On the surface, Jeremy Corbyn's pitch to become caretaker prime minister of a government of national unity after overthrowing Boris Johnson looks like a messy failure. The Liberal Democrats have said they won't back him, two of the Tories who he wrote to have backed away too, and the Independent Group for Change (which he didn't write to) have said this evening that they will 'not support nor facilitate any government led by Jeremy Corbyn'.
Instead, everyone is talking about the possibility of a government led by Ken Clarke. The former Tory chancellor today said he wouldn't object to taking over if it was 'the only way' to stop a no-deal Brexit. But he also showed quite how relaxed he is about, well everything, when he revealed that he hadn't been following the news for the past fortnight and so had no idea that everyone was talking about him as a possible national leader.
That's not to say that Corbyn will be disappointed with the way this week in politics is ending. In fact, his whole bid has been unusually smart politics. He has managed to paint the choice as being either him as Prime Minister or a no-deal Brexit. There are a number of MPs for whom neither choice is at all palatable, but if they say they're opposed to Corbyn, they find themselves having to explain why that doesn't mean that they're suddenly in favour of Britain 'crashing out' of the European Union. Thus MPs who are both anti-racism and anti-no deal are now in a very uncomfortable position. They now have to work out how to change the narrative that they are choosing to let no deal go ahead by saying they won't support Jeremy Corbyn.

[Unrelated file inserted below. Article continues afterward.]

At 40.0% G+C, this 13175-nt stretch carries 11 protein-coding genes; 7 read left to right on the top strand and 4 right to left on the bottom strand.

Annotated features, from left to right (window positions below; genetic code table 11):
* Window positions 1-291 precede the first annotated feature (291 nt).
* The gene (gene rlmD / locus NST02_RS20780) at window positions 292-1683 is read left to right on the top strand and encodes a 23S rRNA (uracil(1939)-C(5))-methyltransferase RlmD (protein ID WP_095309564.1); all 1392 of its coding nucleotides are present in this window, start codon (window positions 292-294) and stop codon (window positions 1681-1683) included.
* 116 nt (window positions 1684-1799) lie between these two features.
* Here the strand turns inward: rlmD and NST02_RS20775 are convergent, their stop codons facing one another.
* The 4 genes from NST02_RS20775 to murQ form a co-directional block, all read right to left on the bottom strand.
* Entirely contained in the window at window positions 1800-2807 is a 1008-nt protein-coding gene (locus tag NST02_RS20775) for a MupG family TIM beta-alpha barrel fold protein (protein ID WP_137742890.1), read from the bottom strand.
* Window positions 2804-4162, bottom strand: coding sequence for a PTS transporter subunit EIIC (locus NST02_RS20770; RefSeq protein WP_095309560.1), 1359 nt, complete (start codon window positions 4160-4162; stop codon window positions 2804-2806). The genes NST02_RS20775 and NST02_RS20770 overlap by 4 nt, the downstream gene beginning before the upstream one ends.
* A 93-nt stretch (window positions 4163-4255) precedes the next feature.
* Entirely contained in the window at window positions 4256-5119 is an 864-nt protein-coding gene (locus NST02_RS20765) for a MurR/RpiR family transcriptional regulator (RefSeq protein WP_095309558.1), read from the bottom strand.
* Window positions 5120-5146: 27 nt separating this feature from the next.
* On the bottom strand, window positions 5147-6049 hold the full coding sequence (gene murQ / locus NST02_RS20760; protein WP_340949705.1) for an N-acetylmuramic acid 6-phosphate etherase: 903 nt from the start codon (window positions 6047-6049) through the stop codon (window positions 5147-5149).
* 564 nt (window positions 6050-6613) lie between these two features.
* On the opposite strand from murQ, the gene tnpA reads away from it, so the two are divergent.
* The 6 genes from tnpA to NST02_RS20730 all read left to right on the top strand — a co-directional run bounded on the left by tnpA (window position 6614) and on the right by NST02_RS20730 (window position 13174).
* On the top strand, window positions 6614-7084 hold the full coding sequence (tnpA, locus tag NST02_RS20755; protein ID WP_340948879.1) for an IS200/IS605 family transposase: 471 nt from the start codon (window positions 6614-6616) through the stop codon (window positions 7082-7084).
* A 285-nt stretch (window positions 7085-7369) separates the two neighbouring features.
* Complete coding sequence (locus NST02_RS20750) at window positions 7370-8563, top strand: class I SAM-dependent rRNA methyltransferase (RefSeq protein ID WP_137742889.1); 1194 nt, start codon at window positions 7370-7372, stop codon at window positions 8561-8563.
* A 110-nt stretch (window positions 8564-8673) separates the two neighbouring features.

This is tough for Labour and independent MPs, but it is particularly hard for the Liberal Democrats. Jo Swinson has opposed Corbyn's plan not on the grounds that she thinks he is a deeply unsuitable candidate for prime minister who seems to trip accidentally into supporting anti-Semites on a regular basis, but because she says he just doesn't have the numbers. The Liberal Democrats may have to toughen their message on Corbyn in order to avoid being accused of not being sufficiently tough on Brexit.
For Corbyn's team, this week has probably actually been a win. It is a step towards recovering the party's position on Brexit after the battering that Labour took in the European elections. Now, the framing has changed from the Lib Dems making life difficult for Labour by being so clear on Brexit to Labour making life difficult for the Lib Dems.